Note: We're not talking here about Bugs Bunny, but the second winner of the Academy Award for "Best Actor". It's a post about live-action.
One hundred and ten years ago today, the actor Warner Baxter (seen above) was born. He won himself an Oscar thirty-nine years after his arrival into the world because of a bounding jackrabbit.
The year was 1928. Veteran director Raoul Walsh was already deep into production of the Western "In Old Arizona", one of the first sound films to be shot outdoors and on location. Walsh, who had started as an actor before becoming a director of big-budget movie epics like "The Thief of Baghdad" and "What Price Glory" was also starring in front of the camera as the Cisco Kid. (He had portrayed John Wilkes Booth in "The Birth of a Nation").
But mid-production, a jackrabbit leaped through the windshield of Walsh's car as it sped through the desert. Glass shattered, and in those days before safety glass, Raoul Walsh lost an eye.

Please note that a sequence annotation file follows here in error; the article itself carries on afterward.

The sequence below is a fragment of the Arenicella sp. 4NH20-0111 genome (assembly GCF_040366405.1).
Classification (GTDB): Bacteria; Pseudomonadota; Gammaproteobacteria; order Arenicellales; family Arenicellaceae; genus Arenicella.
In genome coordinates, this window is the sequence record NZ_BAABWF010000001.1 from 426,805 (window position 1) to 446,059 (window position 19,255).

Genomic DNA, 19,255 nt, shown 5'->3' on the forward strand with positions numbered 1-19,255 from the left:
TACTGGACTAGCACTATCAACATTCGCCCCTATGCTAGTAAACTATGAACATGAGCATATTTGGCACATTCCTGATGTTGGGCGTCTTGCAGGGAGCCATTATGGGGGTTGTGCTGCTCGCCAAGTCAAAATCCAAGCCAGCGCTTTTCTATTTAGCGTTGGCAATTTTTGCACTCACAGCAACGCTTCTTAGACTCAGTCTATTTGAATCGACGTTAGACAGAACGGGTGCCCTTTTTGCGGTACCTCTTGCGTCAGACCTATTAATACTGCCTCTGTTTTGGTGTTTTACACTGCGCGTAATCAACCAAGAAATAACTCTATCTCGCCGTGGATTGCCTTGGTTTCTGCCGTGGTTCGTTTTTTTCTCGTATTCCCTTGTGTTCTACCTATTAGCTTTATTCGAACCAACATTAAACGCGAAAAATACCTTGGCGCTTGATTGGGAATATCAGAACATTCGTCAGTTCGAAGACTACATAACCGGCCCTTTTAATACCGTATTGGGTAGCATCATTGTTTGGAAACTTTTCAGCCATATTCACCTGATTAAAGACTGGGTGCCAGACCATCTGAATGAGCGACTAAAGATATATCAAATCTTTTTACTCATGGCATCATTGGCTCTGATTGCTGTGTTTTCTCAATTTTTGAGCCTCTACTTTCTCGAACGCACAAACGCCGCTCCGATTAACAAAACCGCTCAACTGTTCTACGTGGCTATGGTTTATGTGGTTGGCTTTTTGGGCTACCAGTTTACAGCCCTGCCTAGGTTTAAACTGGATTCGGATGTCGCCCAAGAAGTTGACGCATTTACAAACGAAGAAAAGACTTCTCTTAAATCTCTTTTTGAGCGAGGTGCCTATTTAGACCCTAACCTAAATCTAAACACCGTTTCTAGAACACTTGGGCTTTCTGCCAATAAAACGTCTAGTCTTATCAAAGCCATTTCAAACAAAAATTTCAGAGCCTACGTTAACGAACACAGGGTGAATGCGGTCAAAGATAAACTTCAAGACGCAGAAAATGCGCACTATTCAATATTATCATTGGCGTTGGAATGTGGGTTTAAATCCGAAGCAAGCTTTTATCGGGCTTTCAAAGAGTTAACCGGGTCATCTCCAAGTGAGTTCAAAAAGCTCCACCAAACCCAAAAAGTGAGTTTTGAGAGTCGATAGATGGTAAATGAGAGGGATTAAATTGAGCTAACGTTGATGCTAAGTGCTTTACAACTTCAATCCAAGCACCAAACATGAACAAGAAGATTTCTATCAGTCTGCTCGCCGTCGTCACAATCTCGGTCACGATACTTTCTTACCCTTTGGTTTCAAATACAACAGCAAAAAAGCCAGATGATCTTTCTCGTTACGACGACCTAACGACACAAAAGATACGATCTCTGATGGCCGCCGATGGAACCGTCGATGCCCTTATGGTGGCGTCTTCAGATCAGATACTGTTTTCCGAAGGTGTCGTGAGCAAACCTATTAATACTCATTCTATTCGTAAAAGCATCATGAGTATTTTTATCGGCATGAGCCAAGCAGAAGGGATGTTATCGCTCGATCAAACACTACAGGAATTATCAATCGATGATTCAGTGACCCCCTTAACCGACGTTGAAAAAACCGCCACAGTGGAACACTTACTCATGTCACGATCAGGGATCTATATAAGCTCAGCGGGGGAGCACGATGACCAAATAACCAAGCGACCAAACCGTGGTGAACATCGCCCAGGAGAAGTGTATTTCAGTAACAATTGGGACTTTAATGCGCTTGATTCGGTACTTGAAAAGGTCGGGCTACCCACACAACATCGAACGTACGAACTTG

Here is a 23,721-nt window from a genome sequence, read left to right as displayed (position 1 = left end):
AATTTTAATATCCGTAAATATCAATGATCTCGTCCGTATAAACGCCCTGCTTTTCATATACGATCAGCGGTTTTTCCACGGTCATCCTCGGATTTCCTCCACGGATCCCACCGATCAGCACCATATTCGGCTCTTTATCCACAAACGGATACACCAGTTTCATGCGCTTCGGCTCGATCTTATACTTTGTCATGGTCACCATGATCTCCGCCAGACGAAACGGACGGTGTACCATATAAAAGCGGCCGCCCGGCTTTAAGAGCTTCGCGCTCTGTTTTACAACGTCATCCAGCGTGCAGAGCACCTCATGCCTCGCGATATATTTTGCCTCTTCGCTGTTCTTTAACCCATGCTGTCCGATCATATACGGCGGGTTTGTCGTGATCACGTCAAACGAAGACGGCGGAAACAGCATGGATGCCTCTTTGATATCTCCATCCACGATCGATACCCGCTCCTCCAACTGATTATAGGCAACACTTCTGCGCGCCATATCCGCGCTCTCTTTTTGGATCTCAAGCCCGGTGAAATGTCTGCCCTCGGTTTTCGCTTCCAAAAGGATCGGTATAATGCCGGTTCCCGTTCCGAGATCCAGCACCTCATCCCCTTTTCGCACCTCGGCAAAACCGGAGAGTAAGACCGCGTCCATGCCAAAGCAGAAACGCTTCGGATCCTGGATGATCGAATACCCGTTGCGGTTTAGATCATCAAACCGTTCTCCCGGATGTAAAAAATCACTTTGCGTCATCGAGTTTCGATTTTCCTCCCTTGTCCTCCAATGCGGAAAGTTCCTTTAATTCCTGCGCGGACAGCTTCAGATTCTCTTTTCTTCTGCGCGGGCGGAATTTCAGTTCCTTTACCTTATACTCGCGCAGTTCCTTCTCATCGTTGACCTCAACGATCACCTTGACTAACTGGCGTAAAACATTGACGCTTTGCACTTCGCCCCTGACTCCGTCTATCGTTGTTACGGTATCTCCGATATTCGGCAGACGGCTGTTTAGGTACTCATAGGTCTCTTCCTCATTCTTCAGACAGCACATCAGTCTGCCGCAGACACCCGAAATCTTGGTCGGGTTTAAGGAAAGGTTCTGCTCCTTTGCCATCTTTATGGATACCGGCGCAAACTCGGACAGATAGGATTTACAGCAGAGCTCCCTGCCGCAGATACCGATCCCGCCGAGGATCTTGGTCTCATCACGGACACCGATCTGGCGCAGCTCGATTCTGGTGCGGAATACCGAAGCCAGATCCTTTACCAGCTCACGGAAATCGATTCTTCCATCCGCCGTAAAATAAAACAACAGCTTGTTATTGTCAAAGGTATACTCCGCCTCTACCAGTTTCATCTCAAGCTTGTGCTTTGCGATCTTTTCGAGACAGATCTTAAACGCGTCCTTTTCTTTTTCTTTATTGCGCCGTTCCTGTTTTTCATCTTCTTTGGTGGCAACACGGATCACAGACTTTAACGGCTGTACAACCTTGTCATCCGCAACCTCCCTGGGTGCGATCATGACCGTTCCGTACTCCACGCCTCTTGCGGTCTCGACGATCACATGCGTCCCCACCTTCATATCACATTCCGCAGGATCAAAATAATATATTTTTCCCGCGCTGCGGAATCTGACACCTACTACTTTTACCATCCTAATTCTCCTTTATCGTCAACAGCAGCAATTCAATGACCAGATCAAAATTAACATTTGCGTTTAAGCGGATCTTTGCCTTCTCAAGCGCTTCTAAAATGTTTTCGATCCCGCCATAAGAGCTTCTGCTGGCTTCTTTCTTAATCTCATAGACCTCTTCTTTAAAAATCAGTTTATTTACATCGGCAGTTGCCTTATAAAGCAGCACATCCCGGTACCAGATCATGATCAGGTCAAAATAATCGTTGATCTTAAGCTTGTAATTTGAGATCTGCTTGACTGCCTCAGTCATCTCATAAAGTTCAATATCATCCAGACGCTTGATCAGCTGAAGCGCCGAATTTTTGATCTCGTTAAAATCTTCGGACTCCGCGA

Walsh also lost (obviously) the ability to continue in the role of the Kid. Or direct the picture. Irving Cummings stepped in to helm the feature, and Warner Baxter took over the role of Cisco. Several months later, Baxter won himself an Oscar for the role.
Warner Baxter went on to star in "A" pictures throughout the 1930s, and by the middle of the decde was the highest paid actor in Hollywood. His career gradually declined, however, and he shifted to lower-level programmers in the 1940s (along with smaller paychecks). Only vaguely remembered today, he died in 1951 at age 62.
And Raoul Walsh? He recovered from the encounter with the jackrabbit, and went on directing movies for the next forty years. Most were high-budget productions, and Mr. Walsh put most of the major stars* of the era through their paces. He retired in 1964 and died in 1980 at the age of 93.
* The biggies Walsh directed include James Cagney, Humphrey Bogart, Clark Gable, John Wayne, Errol Flynn, Olivia de Havilland, Marlene Dietrich, Robert Mitchum, Gregory Peck, Gary Cooper and numerous others. (Director John Ford observed late in life that he and Walsh were often mistaken for one another, since they both wore eye patches.)